Noting that the United States is facing a natural gas crisis very much like the current flu vaccine shortage, the chairman of the Independent Petroleum Association of America (IPAA) called on Congress to take up “narrowly focused” natural gas legislation when it returns for a new legislative session in January.

A gas-specific bill will be needed in the event the Senate fails to pass the stalled comprehensive energy measure during the mid-November lame duck session, said John Walker, also president and CEO of Houston-based EnerVest Management Partners LTD., which operates 5,000 oil and gas wells in six states. “We’ve got to first see whether the comprehensive bill is dead in the lame duck session,” he noted.

“My belief is we’re facing a national emergency with natural gas, much like with the flu vaccine,” said Walker, who addressed the IPAA’s annual meeting in Austin, TX, earlier this week.

The IPAA has been “in conversation” with the American Gas Association, pipelines, chemical companies and others who “have been so damaged by our inability to supply more gas” to establish a broad coalition to support natural gas-specific legislation, he said.

In addition, Walker said he discussed a potential bill with Rep. Joe Barton (R-TX), chairman of the House Energy and Commerce Committee, at the IPAA meeting Monday. “He said he’s going to continue to pursue comprehensive legislation” during the lame duck session. But if the bill does not pass this year, Barton indicated that he would support a natural gas measure, Walker noted. “He very much understands the crisis we’re in.”

The centerpiece of a gas bill would be to provide producers access in five key areas: East and West Coasts, the eastern Gulf of Mexico, the Rocky Mountains and Alaska, he said. “There’s well over 100 years of supply in those areas.” As for the environmental concerns associated with drilling in the eastern Gulf, Walker noted that Hurricane Ivan produced winds of 140 miles, but “there was no evidence that a single well bore leaked.”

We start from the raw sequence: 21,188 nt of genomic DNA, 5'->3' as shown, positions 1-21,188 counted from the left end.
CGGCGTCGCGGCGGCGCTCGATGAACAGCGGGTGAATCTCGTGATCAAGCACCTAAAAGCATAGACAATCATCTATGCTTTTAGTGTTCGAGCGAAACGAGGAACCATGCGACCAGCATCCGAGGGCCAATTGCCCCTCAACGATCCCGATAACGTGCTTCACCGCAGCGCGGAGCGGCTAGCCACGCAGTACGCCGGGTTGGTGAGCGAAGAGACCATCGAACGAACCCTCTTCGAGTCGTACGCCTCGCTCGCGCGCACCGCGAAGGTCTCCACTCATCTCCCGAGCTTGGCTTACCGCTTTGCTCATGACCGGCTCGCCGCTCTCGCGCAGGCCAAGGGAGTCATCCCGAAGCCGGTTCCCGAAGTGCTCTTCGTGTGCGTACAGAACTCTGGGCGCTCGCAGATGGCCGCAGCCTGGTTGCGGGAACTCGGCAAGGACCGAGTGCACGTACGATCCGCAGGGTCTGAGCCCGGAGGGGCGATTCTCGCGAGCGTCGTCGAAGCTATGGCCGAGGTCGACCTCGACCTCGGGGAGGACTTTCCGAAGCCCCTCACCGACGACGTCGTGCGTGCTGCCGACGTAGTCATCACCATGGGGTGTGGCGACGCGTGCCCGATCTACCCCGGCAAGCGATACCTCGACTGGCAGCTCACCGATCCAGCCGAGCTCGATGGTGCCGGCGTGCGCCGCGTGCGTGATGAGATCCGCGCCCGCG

The legislation also would need to address the “terrific regulatory problems” involved with drilling in the Rockies. Specifically, the administration would need more help to move forward expeditiously with permitting and leasing, and with tort reform to eliminate “frivolous” lawsuits by environmentalists, according to Walker.

Lastly, the measure would have to provide financial incentives for unconventional natural gas and deep gas production.

Walker acknowledged that a natural gas bill would have no impact on the current high prices facing gas consumers as the winter heating season begins. He estimated there would not be a measurable improvement in the domestic gas productive capacity for another five to 10 years, if a gas-favorable bill were passed by Congress in the next session.

In the meantime, consumers will have to become more efficient in their gas use, Walker said. “There’s no instant solution.” Some believe that placing more rigorous limits on natural gas futures traded on the New York Mercantile Exchange would help the current situation, but Walker doesn’t see this as the central problem.

“Speculation has an impact on volatility, but it has no impact on supply. We need to focus on the real problems, not minor irritations,” he told NGI.

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